City Planner Catherine Kato and Community Planning Manager Karl Almgren.

In response to public and councilmember comments, Lynnwood Community Planning Manager Karl Almgren addressed a few talking points. Since the HASCO request was part of the city’s Comprehensive Plan, this was a very specific situation that was not likely to set any zoning precedents.

Almgren also stated that it was possible to evaluate new places in the city where more multifamily residences could be placed as opposed to addressing small portions of land individually.

Further, height concerns were not necessarily a major concern for high-density multi-family zones because construction costs and other costs related to tall buildings already limited the height of developments.

Ted Heikel spoke three times during the Monday meeting.

While a public hearing on the property tax levy for 2024 was listed on the agenda, proper notice was not given in time to news publications and the public, so the public hearing will instead be held at a special meeting at the beginning of the council’s next Monday work session – at 6 p.m. Nov. 20.

However, members of the public were given the opportunity to speak if they had anything to say on the subject. The only public commenter on the levy was Heikel, who urged councilmembers not to raise property taxes. He cited examples of the city council raising other fees, such as the $25 traffic safety fee.

“Few people can afford the price of a home and those who are lucky enough to have the luxury of ownership are faced with increased food, gas [and] everyday necessities … If you really want to make housing less affordable, go ahead and raise the property taxes another 23%,” Heikel said.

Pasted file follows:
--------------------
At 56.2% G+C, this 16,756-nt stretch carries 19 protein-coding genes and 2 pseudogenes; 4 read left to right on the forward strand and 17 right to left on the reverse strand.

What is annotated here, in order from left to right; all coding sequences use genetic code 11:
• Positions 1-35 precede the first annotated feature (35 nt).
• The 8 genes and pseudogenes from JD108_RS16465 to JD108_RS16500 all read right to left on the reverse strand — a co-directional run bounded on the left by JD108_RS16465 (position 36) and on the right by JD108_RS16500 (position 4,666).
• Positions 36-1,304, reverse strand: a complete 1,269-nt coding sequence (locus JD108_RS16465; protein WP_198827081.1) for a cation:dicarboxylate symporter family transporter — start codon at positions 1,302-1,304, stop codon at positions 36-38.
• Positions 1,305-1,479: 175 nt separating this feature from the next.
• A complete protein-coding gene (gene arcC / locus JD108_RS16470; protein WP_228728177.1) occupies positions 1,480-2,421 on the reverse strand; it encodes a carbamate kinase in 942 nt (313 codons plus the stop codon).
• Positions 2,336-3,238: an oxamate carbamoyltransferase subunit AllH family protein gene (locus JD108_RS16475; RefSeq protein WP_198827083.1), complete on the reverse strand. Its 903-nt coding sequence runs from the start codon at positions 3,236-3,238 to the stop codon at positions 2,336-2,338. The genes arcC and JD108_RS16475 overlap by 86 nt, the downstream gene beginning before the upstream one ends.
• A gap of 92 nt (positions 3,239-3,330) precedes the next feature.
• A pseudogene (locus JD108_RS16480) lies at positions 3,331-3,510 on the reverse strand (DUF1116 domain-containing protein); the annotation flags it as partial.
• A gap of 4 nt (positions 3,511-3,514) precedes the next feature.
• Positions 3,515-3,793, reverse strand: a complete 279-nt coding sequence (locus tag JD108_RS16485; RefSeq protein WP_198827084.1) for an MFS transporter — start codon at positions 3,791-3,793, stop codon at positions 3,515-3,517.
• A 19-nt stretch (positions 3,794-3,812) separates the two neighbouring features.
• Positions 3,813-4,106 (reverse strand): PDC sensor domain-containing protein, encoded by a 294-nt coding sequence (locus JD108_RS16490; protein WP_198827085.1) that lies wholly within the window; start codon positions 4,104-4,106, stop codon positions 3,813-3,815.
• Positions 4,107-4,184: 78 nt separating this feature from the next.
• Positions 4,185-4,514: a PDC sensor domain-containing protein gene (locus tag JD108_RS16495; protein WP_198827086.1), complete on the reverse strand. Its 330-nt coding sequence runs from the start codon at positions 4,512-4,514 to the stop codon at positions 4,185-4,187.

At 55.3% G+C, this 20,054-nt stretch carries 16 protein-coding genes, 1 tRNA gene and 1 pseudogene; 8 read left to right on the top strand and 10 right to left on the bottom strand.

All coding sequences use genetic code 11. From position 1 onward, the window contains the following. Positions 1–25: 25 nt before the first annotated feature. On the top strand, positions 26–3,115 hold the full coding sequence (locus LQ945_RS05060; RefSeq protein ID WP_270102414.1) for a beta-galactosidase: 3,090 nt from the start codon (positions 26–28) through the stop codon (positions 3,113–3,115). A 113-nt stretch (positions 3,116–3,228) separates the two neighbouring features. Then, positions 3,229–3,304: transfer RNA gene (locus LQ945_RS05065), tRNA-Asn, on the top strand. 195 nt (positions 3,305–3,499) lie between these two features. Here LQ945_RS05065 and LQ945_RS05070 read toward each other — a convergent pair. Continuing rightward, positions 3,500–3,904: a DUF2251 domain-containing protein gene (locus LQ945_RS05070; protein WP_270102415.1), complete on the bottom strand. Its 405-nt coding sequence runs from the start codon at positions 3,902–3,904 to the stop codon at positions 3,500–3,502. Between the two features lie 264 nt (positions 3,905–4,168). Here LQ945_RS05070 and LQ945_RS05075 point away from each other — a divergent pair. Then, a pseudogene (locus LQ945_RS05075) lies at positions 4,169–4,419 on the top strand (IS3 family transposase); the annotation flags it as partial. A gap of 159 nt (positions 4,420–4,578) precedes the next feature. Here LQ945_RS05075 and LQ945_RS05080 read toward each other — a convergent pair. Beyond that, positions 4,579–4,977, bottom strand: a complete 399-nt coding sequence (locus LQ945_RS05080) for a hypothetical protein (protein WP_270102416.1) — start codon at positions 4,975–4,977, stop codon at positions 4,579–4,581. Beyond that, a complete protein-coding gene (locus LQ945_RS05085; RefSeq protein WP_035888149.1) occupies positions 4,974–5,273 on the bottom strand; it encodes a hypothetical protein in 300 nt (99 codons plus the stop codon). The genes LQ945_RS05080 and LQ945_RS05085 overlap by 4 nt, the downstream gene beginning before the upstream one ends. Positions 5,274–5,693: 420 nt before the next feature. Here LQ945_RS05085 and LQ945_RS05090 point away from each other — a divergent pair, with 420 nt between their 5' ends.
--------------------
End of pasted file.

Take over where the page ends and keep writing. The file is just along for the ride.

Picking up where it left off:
The final public hearing of the evening pertained to the implementation of off-campus emergency departments and had no public commenters. Off-campus emergency departments are standalone treatment centers that Almgren previously described as “a step up from urgent care.” While the businesses are not attached to a hospital or other medical facility, they are equipped to handle issues such as broken bones, head injuries, rashes and other serious matters. 

The council last heard about these facilities in October. City planners brought the idea to the council with the intent of being proactive about zoning these facilities, which appear to be growing more popular as emergency rooms become more crowded. In response to questions posed at the October meeting, representatives of MultiCare Health System prepared a slide responding to certain questions.

A question-and-answer slide prepared by MultiCare.

When asked by Hurst if they had a location in mind, representatives responded that they did: a site previously occupied by Staples at 3011 196th Street Southwest. 

MultiCare representatives said that although the firm contracts with a third-party ambulance service, the company does make an effort to work with local emergency medical response providers. 

The Lynnwood City Council.

In other business, the council:

• Voted to approve a motion by Smith to revise meeting minutes.

• Unanimously confirmed Freddy Vega for a position on the Lynnwood Diversity, Equity and Inclusion Commission.

• Held two executive sessions not available to the public regarding potential litigation and city staff labor contracts.

Authorized Mayor Christine Frizzell to enter into a settlement agreement with the U.S. Environmental Protection Agency (EPA) that requires the city to shut down its sewage sludge incinerator by the end of May 2024 and imposes a penalty of $550,259.

— By Jasmine Contreras-Lewis